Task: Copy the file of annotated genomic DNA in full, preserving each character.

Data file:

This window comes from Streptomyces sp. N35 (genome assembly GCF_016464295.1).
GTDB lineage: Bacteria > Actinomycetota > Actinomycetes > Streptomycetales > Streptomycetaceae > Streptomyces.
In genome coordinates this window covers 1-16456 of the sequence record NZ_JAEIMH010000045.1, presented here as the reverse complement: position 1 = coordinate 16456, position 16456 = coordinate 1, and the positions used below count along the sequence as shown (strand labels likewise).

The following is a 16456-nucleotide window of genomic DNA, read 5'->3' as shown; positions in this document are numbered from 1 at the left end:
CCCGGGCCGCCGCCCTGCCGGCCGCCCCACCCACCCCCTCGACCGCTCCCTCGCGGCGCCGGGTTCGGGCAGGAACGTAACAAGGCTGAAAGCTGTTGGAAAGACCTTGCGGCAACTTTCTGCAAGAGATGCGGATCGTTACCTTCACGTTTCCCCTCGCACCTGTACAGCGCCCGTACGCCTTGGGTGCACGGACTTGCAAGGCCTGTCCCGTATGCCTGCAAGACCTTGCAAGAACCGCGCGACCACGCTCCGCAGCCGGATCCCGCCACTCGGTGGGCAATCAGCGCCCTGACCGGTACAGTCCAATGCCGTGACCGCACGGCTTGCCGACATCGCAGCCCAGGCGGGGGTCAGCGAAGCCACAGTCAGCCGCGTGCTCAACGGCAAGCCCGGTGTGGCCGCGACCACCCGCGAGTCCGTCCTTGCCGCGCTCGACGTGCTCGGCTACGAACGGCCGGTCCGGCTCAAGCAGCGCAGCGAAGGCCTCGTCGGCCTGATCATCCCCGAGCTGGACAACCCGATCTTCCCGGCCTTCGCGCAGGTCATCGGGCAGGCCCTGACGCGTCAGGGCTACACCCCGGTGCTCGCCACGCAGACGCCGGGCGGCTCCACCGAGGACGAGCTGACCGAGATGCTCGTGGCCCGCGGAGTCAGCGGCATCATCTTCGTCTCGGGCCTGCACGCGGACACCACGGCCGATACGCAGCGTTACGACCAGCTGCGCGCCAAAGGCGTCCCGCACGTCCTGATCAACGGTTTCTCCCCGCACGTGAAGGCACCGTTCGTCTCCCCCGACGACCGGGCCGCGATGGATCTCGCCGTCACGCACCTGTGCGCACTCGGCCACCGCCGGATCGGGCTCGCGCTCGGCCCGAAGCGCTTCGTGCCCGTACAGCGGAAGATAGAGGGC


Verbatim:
This window comes from Streptomyces sp. N35 (genome assembly GCF_016464295.1).
GTDB lineage: Bacteria > Actinomycetota > Actinomycetes > Streptomycetales > Streptomycetaceae > Streptomyces.
In genome coordinates this window covers 1-16456 of the sequence record NZ_JAEIMH010000045.1, presented here as the reverse complement: position 1 = coordinate 16456, position 16456 = coordinate 1, and the positions used below count along the sequence as shown (strand labels likewise).

The following is a 16456-nucleotide window of genomic DNA, read 5'->3' as shown; positions in this document are numbered from 1 at the left end:
CCCGGGCCGCCGCCCTGCCGGCCGCCCCACCCACCCCCTCGACCGCTCCCTCGCGGCGCCGGGTTCGGGCAGGAACGTAACAAGGCTGAAAGCTGTTGGAAAGACCTTGCGGCAACTTTCTGCAAGAGATGCGGATCGTTACCTTCACGTTTCCCCTCGCACCTGTACAGCGCCCGTACGCCTTGGGTGCACGGACTTGCAAGGCCTGTCCCGTATGCCTGCAAGACCTTGCAAGAACCGCGCGACCACGCTCCGCAGCCGGATCCCGCCACTCGGTGGGCAATCAGCGCCCTGACCGGTACAGTCCAATGCCGTGACCGCACGGCTTGCCGACATCGCAGCCCAGGCGGGGGTCAGCGAAGCCACAGTCAGCCGCGTGCTCAACGGCAAGCCCGGTGTGGCCGCGACCACCCGCGAGTCCGTCCTTGCCGCGCTCGACGTGCTCGGCTACGAACGGCCGGTCCGGCTCAAGCAGCGCAGCGAAGGCCTCGTCGGCCTGATCATCCCCGAGCTGGACAACCCGATCTTCCCGGCCTTCGCGCAGGTCATCGGGCAGGCCCTGACGCGTCAGGGCTACACCCCGGTGCTCGCCACGCAGACGCCGGGCGGCTCCACCGAGGACGAGCTGACCGAGATGCTCGTGGCCCGCGGAGTCAGCGGCATCATCTTCGTCTCGGGCCTGCACGCGGACACCACGGCCGATACGCAGCGTTACGACCAGCTGCGCGCCAAAGGCGTCCCGCACGTCCTGATCAACGGTTTCTCCCCGCACGTGAAGGCACCGTTCGTCTCCCCCGACGACCGGGCCGCGATGGATCTCGCCGTCACGCACCTGTGCGCACTCGGCCACCGCCGGATCGGGCTCGCGCTCGGCCCGAAGCGCTTCGTGCCCGTACAGCGGAAGATAGAGGGC